WINSTON-SALEM, NC – With a dream of getting his books in schools around the country, a local author, illustrator and designer has paid it forward by donating to the United Way of Forsyth County‘s (UWFC) book drive to benefit elementary and middle school students.
Terelle Coley, of Winston-Salem, a former art teacher who now works in the non-profit sector, has high hopes for making a difference in the education of kids from pre-Kindergarten to third grade. His book The Jungle Family is first in a series of Colani Designs children’s book collection, to address such issues as blended families, being different, bullying, love and family. Coley decided to donate a portion of his first collection after seeing the UWFC’s Facebook event post about the purpose of the UWFC’s children’s book drive.
While focused on elementary and middle schools, UWFC’s book drive is part of a larger ambition to increase high school graduation rates in Forsyth County. UWFC has invested $1.2 million with the Winston-Salem Forsyth County Schools as part of its Project Graduation — an ongoing initiative to raise the district’s graduation rate to 90 percent by 2018. From a start rate of 70 percent, the current graduation rate is at 85.8%. That means there are 2,509 graduates who would not have graduated pre-2007. The average graduate earns $400,000 more in a lifetime than a drop out. That amounts to a $1.004 billion impact on the community. Those statistics can improve with a 90 percent graduation rate.
“I am very happy to support the United Way, the Winston-Salem Forsyth County Schools, and increasing high school graduation rates in Forsyth County, all with one donation,” said Coley, a Kenly, NC, native who worked as a teacher in Fayetteville and Charlotte area school districts.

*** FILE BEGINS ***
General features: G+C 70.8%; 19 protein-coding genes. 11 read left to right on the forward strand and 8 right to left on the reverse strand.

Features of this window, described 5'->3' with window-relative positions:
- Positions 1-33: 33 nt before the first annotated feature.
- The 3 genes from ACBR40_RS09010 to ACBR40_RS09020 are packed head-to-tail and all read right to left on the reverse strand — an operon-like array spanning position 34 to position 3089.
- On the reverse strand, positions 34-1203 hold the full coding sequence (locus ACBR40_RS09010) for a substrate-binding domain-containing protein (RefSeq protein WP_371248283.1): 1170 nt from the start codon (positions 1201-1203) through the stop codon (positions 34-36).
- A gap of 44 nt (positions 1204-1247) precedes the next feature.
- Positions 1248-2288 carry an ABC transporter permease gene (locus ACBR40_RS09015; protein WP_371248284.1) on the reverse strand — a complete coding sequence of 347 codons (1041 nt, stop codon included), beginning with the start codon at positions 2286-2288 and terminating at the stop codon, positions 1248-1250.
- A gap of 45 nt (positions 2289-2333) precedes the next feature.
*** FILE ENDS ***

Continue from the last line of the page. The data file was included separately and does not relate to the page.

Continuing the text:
“From being part of a blended family to bullying, race and so many other issues in schools, children these days are exposed to a lot. We want to give them positive lessons and messages about family, friendships and that giving and receiving love has nothing to do with race or color,” Coley said.
In a unique way of expressing colors and characters, the book exposes children to worldwide cultures, education, as well as trendy designs for children and parents, as Coley has designed bow ties for kids and parents.
“Originally I designed bow ties featuring colorful images of the book’s characters for the kids, but parents started asking for them too,” Coley said, noting he created bow ties because kids identify well with bow ties.
Coley said the book was initially an experiment to share with friends, but once they saw it, he sold 50 copies and 60 bow ties in two weeks. Part of the book’s proceeds will go to starting a youth center in his hometown.
“Kids tend to get in trouble when they have nothing to do, so we want to make sure we address that with fun, interesting and constructive things.”
For information on The Jungle Family books, call 704-608-7232.